I appreciate this movement I’ve seen, mainly in social media, of no mom shaming. No judging; no looking down our noses at the moms we see out in the world doing their best. Yes! As the mom who has dripped sweat dragging screaming toddlers out of the store, as the mom who has lost a child in the pig barn at the county fair, the mom who has chaperoned a field trip and cringed when realizing, “My child is the loudest child in this class. Eesh.”, as the mom who once went to the ER twice in one week (each time with a different son), I say, “Yes! Don’t judge me! Celebrate my efforts! Understand that I’m doing the best I know to do with the tools I have and the kids I’ve been given!”
Simultaneously, I want to guard against another attitude that occasionally comes on the heels of, “I accept where you’re at!” That attitude is, “You deserve to slack. The fact that you are a mom is enough. Putting forth minimal effort is enough.” Pretty soon I give myself permission to say, “Eh. I tried. I survived and my kids survived. Pour me a drink!” The bar lowers. "I’m not the only mom surfing instagram instead of engaging my family. It's not like this parenting thing is a paying gig." The attitude grows until I find it funny to make fun of high achieving moms who get their kids to school on time with shoes tied. “If you’re succeeding, you aren’t my people!” I have my own snarky pride in being marginally "good enough”. I'm not alone if I've given up and let video games take over by the end of summer break. In fact, other moms commiserate and I'm validated! My efforts slow. No big deal.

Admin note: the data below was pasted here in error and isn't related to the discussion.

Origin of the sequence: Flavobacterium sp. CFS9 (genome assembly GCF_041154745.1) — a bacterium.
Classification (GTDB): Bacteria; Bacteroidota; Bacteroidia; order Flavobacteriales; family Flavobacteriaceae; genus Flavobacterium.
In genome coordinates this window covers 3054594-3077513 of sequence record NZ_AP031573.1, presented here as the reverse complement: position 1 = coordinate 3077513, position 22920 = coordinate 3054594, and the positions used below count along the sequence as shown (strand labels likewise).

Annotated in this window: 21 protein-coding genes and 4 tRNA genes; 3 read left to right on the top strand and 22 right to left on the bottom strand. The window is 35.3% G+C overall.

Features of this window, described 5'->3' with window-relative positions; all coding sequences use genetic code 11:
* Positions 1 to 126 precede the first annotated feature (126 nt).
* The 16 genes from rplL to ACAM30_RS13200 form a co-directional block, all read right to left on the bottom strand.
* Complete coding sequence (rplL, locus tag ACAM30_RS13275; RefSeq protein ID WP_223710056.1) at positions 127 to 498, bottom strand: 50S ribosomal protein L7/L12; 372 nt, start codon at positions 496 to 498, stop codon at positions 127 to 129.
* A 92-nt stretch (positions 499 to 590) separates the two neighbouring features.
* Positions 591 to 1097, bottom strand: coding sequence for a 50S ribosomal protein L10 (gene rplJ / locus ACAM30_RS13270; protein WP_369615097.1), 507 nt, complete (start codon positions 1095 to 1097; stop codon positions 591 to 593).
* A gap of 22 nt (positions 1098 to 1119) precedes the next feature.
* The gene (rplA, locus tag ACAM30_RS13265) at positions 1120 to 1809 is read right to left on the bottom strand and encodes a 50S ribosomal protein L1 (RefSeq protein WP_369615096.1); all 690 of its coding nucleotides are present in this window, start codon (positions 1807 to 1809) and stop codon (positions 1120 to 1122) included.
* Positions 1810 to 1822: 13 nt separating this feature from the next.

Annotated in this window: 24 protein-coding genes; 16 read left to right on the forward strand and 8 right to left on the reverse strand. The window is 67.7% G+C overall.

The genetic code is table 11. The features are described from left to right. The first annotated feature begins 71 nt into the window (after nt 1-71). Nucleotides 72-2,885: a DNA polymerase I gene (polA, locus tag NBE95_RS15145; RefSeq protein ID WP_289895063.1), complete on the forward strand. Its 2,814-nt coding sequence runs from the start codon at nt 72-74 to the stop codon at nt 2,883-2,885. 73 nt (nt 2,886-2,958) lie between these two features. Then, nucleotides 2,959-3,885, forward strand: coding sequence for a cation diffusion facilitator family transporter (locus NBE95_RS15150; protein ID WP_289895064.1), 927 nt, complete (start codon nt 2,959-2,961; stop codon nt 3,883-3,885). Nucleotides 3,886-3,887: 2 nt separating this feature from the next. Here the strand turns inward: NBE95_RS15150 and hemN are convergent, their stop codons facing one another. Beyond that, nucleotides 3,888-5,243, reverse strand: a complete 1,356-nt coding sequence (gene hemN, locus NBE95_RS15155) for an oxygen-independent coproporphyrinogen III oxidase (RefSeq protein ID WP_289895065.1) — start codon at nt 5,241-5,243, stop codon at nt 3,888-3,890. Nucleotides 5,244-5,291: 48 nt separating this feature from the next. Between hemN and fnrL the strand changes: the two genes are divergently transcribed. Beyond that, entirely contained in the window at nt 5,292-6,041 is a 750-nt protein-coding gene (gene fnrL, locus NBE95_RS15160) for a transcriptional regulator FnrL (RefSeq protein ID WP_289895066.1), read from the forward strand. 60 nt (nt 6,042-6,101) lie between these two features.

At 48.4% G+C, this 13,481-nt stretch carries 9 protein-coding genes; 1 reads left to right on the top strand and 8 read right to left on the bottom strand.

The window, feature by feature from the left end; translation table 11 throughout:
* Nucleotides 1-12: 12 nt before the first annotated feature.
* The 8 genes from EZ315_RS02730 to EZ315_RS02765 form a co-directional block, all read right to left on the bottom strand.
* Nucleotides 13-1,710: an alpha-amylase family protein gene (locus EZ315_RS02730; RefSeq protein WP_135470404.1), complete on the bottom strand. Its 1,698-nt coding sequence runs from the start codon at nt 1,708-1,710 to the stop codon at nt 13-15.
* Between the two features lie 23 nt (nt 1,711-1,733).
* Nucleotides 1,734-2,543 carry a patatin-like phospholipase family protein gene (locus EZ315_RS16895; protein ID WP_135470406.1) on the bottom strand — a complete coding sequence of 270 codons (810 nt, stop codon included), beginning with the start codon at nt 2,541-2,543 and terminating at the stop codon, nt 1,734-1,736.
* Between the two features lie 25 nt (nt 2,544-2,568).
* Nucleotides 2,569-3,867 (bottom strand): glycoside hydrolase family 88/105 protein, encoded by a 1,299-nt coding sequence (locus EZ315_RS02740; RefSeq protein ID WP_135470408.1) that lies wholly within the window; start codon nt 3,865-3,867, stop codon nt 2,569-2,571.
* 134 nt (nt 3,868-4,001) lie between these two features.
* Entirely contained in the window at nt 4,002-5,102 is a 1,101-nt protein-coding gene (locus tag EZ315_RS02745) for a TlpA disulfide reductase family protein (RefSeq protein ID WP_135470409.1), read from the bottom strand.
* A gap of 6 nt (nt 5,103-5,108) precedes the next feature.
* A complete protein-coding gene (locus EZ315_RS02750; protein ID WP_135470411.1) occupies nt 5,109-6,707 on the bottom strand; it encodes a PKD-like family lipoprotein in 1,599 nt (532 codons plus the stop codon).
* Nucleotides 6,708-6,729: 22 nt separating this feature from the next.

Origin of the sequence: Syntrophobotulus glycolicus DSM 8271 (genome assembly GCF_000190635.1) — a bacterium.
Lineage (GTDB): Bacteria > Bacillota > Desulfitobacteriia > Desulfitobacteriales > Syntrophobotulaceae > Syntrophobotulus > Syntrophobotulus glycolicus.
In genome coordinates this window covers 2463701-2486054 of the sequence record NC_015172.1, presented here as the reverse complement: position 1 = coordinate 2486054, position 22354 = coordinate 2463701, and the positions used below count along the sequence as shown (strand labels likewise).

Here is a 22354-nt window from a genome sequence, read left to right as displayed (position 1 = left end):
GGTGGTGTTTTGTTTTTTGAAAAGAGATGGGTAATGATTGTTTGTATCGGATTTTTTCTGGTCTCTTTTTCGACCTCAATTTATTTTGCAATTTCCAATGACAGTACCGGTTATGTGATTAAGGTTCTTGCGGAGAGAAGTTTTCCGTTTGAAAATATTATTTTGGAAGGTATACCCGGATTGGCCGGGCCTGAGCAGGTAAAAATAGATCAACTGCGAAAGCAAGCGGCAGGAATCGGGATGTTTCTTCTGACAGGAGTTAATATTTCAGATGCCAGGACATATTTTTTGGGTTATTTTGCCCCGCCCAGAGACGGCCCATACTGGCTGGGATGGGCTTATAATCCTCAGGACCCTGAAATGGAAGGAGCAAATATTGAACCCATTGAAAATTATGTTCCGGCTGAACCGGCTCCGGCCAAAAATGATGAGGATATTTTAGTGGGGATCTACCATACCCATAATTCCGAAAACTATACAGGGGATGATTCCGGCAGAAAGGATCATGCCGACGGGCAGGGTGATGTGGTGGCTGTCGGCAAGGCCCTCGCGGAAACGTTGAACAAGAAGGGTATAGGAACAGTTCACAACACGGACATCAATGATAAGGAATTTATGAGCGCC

I’ve put a lot of thought and prayer into my attitude as a mom. Can I have tremendous grace with myself? I’m raising souls, not churning out a product. It’s messy. It’s dependent on God’s forgiveness and His direction. It reveals my own sin and weaknesses. It’s hard. I want the freedom to be honest that this is difficult, often dirty, exhausting work!